Historical and Eco-Critical Analysis of Caryl Phillips’s The Atlantic Sound
Caryl Phillips is a postcolonial English writer of Caribbean descent. His works are seldom analyzed by ecocritical
perspective because the main issues of his works are the racial and social injustice against black people in white
dominated society. The present paper tries to illustrate his book The Atlantic Sound as a transatlantic eco-critical text.
Transatlantic eco-criticism engages cultural production from the countries around the Atlantic Ocean. It deals with the study
of environment and culture. In The Atlantic Sound Phillips traces the history triangular slave trade within the geographic
space of the Atlantic Ocean. The book is divided into five sections entitled as “Atlantic Crossing”, “Leaving Home”,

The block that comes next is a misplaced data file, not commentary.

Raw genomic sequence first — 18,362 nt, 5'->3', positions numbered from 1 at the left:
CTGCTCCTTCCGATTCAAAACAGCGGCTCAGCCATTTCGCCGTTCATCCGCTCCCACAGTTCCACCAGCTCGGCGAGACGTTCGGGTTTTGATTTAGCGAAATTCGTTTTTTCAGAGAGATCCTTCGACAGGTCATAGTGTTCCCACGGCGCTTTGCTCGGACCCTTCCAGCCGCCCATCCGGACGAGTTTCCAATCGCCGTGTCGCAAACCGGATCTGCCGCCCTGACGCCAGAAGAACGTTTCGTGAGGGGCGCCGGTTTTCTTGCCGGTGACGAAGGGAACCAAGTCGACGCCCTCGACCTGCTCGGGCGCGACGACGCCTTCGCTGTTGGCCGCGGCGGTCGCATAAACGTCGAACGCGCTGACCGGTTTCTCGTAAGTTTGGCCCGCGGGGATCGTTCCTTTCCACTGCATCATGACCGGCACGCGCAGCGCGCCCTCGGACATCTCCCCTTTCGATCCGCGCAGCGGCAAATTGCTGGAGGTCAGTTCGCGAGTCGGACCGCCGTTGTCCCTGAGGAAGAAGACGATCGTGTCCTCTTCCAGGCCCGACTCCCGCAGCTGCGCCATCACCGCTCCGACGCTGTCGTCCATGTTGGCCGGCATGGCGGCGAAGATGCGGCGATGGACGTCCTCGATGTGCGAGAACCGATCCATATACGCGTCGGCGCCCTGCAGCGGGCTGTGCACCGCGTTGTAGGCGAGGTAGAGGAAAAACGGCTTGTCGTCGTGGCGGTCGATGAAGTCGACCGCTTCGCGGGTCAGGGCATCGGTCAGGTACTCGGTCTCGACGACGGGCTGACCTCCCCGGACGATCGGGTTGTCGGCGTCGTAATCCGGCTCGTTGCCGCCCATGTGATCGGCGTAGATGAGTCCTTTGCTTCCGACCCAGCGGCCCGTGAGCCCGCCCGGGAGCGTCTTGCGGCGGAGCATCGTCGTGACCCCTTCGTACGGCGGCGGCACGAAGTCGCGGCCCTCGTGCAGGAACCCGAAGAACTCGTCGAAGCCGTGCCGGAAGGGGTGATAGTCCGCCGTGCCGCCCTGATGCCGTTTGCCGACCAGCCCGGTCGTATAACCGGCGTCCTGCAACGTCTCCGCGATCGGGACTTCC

“Homeward Bound”, “Home”, and “Exodus”. Within the course of this travelogue, Phillips traces the routes of the
transatlantic slave trade’s legacy by traveling Guadeloupe, Liverpool, Accra, Charleston, and Israel. He relates the story of
three prominent figures related to the history of African slave trade and civil rights movement. The stories of John Ocansey,
Phillip Quaque and Judge Waties Waring can be analyzed as ‘eco-criticism of color’. The present paper attempts to analyze
the text through historical and eco-critical perspective.
Keywords - Atlantic, home, travel, water, sea, black